Tuesday 9 December 2014.

The Minister for Justice and Equality, Ms. Frances Fitzgerald, TD, has announced that a total of 111 vulnerable people from Syria and the surrounding region have been granted admission to reside in Ireland following applications to her Department from relatives already resident here. A total of 308 applications were received under the Syrian Humanitarian Admissions Programme which was introduced by then Minister Alan Shatter in March last.

Those admitted under the programme will be entitled to work, establish a business, or invest in the State. A key condition is that these persons should not become a burden on the State. Other avenues for admission to Ireland, such as access to asylum procedures, family reunification, and the opportunity to apply for an extension of leave to remain for persons legally resident in Ireland, continue to remain open to Syrian nationals. The Government has already accepted 90 Syrian refugees this year under the UNHCR resettlement programme

Commenting ahead of a pledging conference on resettlement and other forms of admission for Syrian Refugees to be held by UNHCR in Geneva today, 9th December 2014, Minister Fitzgerald said: “The individual family circumstances of each family were considered, in a humane and reasonable way, relying on UNHCR guidelines in granting the applications. The programme is in addition to other avenues whereby Syrian nationals might lawfully enter the State, such as family reunification for the family members of refugees and persons with subsidiary protection, and UNHCR’s resettlement programme.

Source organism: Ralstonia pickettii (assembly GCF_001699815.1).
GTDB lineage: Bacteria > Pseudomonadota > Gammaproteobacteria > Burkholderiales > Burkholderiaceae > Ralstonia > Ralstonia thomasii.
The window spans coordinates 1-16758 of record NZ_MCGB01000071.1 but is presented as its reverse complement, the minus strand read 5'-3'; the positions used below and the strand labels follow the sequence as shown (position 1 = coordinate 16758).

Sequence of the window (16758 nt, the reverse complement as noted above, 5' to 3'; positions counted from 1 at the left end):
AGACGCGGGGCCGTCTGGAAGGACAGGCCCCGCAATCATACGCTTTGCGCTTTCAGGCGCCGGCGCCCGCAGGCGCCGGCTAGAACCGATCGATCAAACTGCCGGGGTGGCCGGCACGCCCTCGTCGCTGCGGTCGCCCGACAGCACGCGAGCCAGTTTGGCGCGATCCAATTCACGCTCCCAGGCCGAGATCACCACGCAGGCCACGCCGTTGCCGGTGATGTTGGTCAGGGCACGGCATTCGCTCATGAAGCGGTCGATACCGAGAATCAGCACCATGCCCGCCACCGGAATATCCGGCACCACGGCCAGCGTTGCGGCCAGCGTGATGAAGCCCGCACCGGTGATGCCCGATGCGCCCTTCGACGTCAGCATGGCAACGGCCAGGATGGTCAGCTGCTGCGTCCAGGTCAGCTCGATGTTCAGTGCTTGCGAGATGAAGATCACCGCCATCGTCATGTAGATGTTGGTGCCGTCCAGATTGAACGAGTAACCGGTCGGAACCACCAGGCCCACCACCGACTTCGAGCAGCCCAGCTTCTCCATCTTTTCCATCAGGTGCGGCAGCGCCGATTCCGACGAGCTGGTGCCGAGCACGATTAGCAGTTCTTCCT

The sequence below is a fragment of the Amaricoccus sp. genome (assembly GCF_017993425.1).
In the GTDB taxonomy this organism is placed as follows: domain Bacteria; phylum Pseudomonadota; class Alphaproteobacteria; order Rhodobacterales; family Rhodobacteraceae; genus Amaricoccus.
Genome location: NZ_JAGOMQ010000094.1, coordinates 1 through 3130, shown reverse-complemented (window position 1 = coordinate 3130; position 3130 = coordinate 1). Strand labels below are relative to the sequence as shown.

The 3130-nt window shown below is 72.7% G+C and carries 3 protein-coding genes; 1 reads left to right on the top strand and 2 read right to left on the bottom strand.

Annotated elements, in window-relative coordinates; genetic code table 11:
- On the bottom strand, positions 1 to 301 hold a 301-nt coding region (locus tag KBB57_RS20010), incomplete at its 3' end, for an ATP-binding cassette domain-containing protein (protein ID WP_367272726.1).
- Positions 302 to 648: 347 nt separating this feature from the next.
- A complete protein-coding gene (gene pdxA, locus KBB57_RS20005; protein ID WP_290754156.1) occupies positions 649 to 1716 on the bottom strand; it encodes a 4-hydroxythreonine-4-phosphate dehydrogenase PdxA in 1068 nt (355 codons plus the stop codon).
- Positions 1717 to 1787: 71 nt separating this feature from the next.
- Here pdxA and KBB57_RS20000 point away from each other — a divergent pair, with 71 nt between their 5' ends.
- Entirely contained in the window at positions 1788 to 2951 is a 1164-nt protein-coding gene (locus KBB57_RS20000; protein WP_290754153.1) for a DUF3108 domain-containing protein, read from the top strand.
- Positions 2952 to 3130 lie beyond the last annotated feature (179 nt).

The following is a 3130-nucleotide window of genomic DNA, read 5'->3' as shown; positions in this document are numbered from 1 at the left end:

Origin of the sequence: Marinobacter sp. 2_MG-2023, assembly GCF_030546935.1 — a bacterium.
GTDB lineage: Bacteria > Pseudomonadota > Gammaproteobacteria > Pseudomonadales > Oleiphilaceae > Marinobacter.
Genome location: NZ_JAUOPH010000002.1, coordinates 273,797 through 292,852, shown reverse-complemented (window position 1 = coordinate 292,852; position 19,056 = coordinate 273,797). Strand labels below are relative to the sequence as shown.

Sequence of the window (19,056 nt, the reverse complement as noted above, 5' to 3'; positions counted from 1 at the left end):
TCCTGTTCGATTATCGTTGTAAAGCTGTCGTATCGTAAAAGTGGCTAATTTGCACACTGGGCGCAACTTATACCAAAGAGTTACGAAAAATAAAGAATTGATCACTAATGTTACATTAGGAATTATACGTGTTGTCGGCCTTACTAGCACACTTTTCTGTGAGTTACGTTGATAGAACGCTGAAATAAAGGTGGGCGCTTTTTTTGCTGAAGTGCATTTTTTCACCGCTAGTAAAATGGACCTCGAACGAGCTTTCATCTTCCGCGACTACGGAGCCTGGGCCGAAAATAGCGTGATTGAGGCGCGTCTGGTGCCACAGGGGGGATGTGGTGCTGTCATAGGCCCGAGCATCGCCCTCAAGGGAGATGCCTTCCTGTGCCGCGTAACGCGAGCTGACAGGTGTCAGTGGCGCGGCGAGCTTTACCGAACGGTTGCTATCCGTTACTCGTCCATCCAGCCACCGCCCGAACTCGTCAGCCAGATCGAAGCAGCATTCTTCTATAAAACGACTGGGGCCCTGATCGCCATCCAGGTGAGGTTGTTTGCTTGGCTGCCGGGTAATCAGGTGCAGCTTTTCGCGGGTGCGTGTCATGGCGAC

"Ireland is committed to continuing with its resettlement programme. We have pledged an additional 220 resettlement places for the 2015/2016 period (100 in 2015 and 120 in 2016). The majority of these resettlement places will be available for the resettlement of refugees displaced by the Syrian conflict currently resident in Jordan and Lebanon.".

Ireland will continue to provide support to those directly involved in humanitarian work in Syria and the wider region itself through the Department of Foreign Affairs and Trade’s humanitarian aid programme, building on the €28m already allocated to that work in recent years. To date, funds have been provided to a range of established UN partners, NGO partners and the Red Cross/Red Crescent.



Notes for Editors

The Syrian Humanitarian Admissions Programme (SHAP) offered temporary Irish residence to vulnerable persons who are present in Syria, or who have fled from Syria to surrounding countries since the outbreak of the civil war, who have close family members residing in the State. It allowed naturalised Irish citizens of Syrian birth and Syrian nationals already lawfully resident in the State, to make an application for vulnerable close family members to join them in Ireland on a temporary basis for up to two years. These are persons who are considered by the family member present in Ireland (“sponsor”) to be most at risk. A sponsor may be a single person or the head of a family unit.


A quota of two family members per sponsor was established however sponsors could submit applications for up to four of their most vulnerable family members, two of whom should be prioritised by the sponsor for admission in the first instance. The Programme came into operation on 14th March 2014 and the final date for the submission of applications under the Programme was 30th April 2014.


Priority was given to applications in respect of persons deemed to be the most vulnerable (and who do not present any evident concerns relating to community safety or State security), namely:

- elderly parents;

- children;

- unaccompanied mothers and their children;

- single women and girls at risk;

- disabled persons.


However, this did not exclude any other family member who has been identified by the sponsor as being at serious risk.